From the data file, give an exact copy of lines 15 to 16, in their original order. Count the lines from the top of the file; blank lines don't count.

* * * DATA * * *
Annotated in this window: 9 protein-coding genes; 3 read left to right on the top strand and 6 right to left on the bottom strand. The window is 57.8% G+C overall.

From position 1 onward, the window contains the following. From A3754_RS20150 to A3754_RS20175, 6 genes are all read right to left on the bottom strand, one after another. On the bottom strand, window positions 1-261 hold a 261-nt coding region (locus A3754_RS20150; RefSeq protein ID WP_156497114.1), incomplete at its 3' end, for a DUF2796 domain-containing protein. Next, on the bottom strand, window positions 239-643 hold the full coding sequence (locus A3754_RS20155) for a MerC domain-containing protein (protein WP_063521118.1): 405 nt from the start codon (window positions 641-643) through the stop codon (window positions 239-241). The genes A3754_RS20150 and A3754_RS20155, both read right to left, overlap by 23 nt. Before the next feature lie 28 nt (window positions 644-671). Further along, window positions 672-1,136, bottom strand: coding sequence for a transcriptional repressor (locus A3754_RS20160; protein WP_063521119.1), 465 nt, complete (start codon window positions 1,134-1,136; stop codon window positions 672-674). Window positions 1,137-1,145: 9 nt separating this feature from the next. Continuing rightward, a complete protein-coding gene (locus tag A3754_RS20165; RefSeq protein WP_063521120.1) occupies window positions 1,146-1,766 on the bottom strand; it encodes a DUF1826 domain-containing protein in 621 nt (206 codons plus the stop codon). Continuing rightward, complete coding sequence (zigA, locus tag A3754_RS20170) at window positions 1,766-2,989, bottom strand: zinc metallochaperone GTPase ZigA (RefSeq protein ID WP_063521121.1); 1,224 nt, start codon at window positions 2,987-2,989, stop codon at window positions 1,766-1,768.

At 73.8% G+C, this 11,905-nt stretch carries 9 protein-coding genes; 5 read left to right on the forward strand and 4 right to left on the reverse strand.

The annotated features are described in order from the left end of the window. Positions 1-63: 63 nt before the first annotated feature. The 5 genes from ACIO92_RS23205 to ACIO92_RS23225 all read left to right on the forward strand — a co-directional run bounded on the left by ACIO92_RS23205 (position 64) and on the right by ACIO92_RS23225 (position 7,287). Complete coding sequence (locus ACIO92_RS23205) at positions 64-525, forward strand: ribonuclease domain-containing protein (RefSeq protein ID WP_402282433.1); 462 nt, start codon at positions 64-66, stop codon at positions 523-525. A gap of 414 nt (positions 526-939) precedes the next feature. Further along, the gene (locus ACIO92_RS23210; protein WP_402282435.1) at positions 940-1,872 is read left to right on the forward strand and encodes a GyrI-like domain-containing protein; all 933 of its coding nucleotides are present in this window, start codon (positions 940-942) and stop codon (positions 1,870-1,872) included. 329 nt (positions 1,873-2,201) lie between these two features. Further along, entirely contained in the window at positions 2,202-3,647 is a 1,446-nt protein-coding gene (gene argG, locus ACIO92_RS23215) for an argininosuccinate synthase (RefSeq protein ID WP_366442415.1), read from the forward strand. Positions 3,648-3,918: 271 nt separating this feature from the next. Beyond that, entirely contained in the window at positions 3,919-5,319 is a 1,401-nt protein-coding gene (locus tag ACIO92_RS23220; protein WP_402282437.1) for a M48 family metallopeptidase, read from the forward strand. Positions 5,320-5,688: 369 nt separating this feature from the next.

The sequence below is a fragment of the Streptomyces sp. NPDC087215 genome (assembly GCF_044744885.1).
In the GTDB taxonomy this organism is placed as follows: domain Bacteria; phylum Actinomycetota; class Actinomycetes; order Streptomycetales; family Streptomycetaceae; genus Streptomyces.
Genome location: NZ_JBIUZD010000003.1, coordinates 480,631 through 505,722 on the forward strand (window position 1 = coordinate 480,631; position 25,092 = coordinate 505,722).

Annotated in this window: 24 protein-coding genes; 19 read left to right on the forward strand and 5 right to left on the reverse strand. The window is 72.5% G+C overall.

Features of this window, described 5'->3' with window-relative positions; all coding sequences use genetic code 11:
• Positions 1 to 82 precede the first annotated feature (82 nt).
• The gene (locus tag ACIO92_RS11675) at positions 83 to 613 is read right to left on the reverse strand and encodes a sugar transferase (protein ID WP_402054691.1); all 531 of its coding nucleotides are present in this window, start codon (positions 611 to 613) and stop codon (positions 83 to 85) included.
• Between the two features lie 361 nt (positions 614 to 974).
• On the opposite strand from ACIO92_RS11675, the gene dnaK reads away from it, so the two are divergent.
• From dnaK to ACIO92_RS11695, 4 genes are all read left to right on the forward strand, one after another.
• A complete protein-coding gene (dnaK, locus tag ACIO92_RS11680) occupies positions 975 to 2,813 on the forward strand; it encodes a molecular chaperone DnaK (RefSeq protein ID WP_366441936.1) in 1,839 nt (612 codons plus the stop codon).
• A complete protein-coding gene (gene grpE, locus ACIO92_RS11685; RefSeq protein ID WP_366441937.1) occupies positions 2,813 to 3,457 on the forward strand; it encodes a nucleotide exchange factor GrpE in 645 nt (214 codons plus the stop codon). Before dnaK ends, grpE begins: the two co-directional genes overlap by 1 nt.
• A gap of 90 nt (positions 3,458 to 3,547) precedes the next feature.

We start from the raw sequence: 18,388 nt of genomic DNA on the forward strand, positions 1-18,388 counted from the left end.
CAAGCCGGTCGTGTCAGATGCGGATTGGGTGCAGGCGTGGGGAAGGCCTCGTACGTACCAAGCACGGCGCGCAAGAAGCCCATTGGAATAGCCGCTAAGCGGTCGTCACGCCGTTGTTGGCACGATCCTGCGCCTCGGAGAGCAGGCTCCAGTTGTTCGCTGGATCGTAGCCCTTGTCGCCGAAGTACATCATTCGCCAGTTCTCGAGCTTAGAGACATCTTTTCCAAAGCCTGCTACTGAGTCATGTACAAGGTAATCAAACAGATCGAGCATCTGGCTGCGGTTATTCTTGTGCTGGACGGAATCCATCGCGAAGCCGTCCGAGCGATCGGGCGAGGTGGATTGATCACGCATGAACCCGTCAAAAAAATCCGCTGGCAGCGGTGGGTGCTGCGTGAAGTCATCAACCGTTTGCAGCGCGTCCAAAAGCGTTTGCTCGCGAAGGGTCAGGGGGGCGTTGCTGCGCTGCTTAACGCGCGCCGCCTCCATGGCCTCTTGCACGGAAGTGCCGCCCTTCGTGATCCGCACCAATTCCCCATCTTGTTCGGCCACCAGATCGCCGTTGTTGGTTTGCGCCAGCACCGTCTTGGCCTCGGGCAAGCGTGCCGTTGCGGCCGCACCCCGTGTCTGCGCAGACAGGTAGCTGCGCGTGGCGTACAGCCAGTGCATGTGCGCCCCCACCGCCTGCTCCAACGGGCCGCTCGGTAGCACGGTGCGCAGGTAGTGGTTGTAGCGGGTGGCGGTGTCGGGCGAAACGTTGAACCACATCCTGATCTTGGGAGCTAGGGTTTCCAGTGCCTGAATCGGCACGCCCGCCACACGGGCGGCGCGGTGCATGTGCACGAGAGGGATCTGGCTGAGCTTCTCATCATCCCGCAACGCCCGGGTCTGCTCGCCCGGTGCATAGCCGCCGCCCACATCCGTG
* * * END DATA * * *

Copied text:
• A complete protein-coding gene (dnaK, locus tag ACIO92_RS11680) occupies positions 975 to 2,813 on the forward strand; it encodes a molecular chaperone DnaK (RefSeq protein ID WP_366441936.1) in 1,839 nt (612 codons plus the stop codon).
• A complete protein-coding gene (gene grpE, locus ACIO92_RS11685; RefSeq protein ID WP_366441937.1) occupies positions 2,813 to 3,457 on the forward strand; it encodes a nucleotide exchange factor GrpE in 645 nt (214 codons plus the stop codon). Before dnaK ends, grpE begins: the two co-directional genes overlap by 1 nt.